My oldest daughter asks her hardest questions at bedtime, when we flop open the pages of Scripture atop her quilt.
This night, the story of David and Goliath finds us. I read aloud about a heroic boy who felled a giant with one smooth stone.
In the bluish light of her bedside lamp, I can see on her face what’s coming next. She wears the hard questions in her knitted brow and tilted head.
“Mom?” she asks. “Why would God think it’s OK to kill Goliath? Isn’t all murder wrong?”
Instead of groping for a theologically sound answer to a reasonable question, I look straight into her eyes and give her my usual response: “That is a really good question, Lydia. What do you think?”
Some parents might consider this a cop-out – answering a child’s question with a question. But the way I figure, the most important part of this bedtime ritual isn’t the answer, but the freedom to ask the questions. I pray, even, that she and I might find joy in the questions.
Under the quilt most nights, my daughter and I trade theories and exchange hypotheses, which produce even more questions. I watch how our detective work lights up her hazel eyes — eyes that look like mine. People say this daughter is my “mini-me,” but here’s the big difference between us–
She has the courage to ask the questions that I never dared ask at her age.
- How do we know that Jesus is real?
- Are people just robots, and is God pushing the buttons, or do we decide how to live?
- Why did God let Adam and Eve eat that apple?
- If God loves us, why would he let bad things happen?
Even when I don’t have answers, I can give her the gift of a safe place to wonder. I pull her in closer to me, cradling her in the crook of my arm.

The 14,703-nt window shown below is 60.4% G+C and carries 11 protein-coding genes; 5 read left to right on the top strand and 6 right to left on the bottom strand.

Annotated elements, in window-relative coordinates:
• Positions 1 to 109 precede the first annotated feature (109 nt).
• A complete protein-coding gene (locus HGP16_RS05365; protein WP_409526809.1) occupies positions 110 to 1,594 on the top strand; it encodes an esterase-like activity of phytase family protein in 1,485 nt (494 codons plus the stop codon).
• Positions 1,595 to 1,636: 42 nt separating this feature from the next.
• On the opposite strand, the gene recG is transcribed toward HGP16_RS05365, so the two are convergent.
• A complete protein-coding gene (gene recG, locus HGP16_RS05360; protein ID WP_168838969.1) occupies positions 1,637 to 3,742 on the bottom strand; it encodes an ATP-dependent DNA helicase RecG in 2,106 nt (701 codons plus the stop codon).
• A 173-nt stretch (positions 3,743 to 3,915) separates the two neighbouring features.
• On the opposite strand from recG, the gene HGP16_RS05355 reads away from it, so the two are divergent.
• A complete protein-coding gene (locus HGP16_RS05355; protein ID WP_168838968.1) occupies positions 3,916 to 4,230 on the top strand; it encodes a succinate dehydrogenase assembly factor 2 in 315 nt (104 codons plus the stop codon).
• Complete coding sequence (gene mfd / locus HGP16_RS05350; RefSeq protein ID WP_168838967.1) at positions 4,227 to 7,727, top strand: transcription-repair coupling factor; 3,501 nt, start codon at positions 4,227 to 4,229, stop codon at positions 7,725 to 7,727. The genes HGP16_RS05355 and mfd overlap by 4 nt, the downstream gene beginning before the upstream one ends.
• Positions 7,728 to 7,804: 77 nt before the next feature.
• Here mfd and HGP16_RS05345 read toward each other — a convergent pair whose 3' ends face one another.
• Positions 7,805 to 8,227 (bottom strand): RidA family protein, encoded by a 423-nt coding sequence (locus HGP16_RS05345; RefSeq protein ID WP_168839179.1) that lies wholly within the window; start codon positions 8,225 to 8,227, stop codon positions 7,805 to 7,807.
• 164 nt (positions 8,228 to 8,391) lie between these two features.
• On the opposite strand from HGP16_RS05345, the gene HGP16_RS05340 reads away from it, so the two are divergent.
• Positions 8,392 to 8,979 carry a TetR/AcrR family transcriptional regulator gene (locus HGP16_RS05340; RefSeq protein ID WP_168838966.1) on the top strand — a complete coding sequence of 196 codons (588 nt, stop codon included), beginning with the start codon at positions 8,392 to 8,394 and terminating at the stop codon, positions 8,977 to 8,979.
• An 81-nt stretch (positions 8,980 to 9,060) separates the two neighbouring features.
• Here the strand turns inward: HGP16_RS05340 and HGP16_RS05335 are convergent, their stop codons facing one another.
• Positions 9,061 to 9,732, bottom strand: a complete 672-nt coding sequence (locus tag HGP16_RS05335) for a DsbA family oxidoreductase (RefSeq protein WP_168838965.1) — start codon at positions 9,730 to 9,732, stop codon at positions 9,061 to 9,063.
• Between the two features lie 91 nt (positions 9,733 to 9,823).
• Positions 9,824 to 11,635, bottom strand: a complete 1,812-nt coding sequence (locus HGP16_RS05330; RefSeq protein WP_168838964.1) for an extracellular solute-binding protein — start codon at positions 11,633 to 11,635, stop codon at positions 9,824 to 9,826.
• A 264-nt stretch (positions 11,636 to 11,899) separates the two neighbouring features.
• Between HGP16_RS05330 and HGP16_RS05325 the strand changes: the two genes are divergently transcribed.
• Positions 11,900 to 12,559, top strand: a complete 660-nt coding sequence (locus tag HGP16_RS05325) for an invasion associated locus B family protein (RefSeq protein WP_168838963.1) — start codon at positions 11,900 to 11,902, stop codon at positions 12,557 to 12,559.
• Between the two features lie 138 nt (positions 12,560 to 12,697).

On this night, I tell her again how I found Jesus right in the middle of my questions, when I finally got around to admitting that I had them.
I tell her how questions didn’t ruin my faith. They rebuilt it.
I tell her about the five words highlighted in the study notes of my own Bible, right beside the story of the world’s most famous doubter, Thomas. The words are these: “Silent doubts rarely find answers.”
And I tell her how when I quit running from my questions, I found some of the answers in the most unlikely places: the tarnished stories of our faith heroes.
“That’s how we know the stories are real, Lydia,” I said, “These aren’t fairy tales. The characters in the Bible are real and weak and broken. They made mistakes, just like we do.”
I have only begun to tell our daughters how deep my doubt was — how it went so deep that it felt like an anchor, dragging me to the bottom of a murky lake. I didn’t even know if God was real, because it seemed so unlikely in a world gone mad.
Now I know that questions aren’t a curse, and that doubt can actually be a gift, because our doubt sends us on a quest that finds its answer at the foot of a cross and the mouth of a tomb — our greatest hope. I know what can happen when my own questions – which once felt like an anchor — suddenly become a life preserver. My questions were an honest groping toward a good God — this God I don’t always understand, but who promises never to leave me storm-tossed or alone in my doubts.
I also tell my daughter what can happen when doubt flips over, when faith grows from the mossy underside. That’s why she sees me cry in church some Sundays, and why I raise my hands when I sing.
She nods her head when I tell her that it really is okay to ask hard questions about God, and to wade your way into the theological deep — but that you can also find His love in the shallow end of the pool.
I lean across her side of the bed to switch off the lamp. We say our night prayers, and somewhere in the darkness of the room, the unanswered question about Goliath still hangs in the air.
But tonight, neither of us is haunted by the question mark.
Because we both know there’s one thing worse than the question that can’t be answered. It’s the question that was never asked.
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